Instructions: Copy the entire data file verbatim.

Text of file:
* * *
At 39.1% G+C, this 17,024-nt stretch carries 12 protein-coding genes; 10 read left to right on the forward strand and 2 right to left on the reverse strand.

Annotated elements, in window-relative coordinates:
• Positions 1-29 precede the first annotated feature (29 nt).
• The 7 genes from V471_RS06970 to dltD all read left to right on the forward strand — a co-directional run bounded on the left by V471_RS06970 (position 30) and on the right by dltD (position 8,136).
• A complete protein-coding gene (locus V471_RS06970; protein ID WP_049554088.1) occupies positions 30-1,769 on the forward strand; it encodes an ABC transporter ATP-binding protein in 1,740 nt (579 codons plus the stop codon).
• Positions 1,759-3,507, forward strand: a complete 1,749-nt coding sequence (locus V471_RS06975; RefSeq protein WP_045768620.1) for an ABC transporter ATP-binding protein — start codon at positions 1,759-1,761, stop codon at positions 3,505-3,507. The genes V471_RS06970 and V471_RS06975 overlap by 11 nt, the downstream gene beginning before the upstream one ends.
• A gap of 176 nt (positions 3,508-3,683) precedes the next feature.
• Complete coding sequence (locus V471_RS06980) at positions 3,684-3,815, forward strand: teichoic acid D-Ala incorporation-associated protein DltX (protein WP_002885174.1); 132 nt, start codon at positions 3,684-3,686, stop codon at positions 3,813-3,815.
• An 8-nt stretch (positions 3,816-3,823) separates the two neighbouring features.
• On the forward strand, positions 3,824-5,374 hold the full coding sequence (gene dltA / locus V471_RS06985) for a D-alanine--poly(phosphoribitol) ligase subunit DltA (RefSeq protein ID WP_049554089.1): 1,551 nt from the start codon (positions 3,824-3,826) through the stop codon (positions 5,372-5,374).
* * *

At 39.1% G+C, this 17,024-nt stretch carries 12 protein-coding genes; 10 read left to right on the forward strand and 2 right to left on the reverse strand.

Annotated elements, in window-relative coordinates:
• Positions 1-29 precede the first annotated feature (29 nt).
• The 7 genes from V471_RS06970 to dltD all read left to right on the forward strand — a co-directional run bounded on the left by V471_RS06970 (position 30) and on the right by dltD (position 8,136).
• A complete protein-coding gene (locus V471_RS06970; protein ID WP_049554088.1) occupies positions 30-1,769 on the forward strand; it encodes an ABC transporter ATP-binding protein in 1,740 nt (579 codons plus the stop codon).
• Positions 1,759-3,507, forward strand: a complete 1,749-nt coding sequence (locus V471_RS06975; RefSeq protein WP_045768620.1) for an ABC transporter ATP-binding protein — start codon at positions 1,759-1,761, stop codon at positions 3,505-3,507. The genes V471_RS06970 and V471_RS06975 overlap by 11 nt, the downstream gene beginning before the upstream one ends.
• A gap of 176 nt (positions 3,508-3,683) precedes the next feature.
• Complete coding sequence (locus V471_RS06980) at positions 3,684-3,815, forward strand: teichoic acid D-Ala incorporation-associated protein DltX (protein WP_002885174.1); 132 nt, start codon at positions 3,684-3,686, stop codon at positions 3,813-3,815.
• An 8-nt stretch (positions 3,816-3,823) separates the two neighbouring features.
• On the forward strand, positions 3,824-5,374 hold the full coding sequence (gene dltA / locus V471_RS06985) for a D-alanine--poly(phosphoribitol) ligase subunit DltA (RefSeq protein ID WP_049554089.1): 1,551 nt from the start codon (positions 3,824-3,826) through the stop codon (positions 5,372-5,374).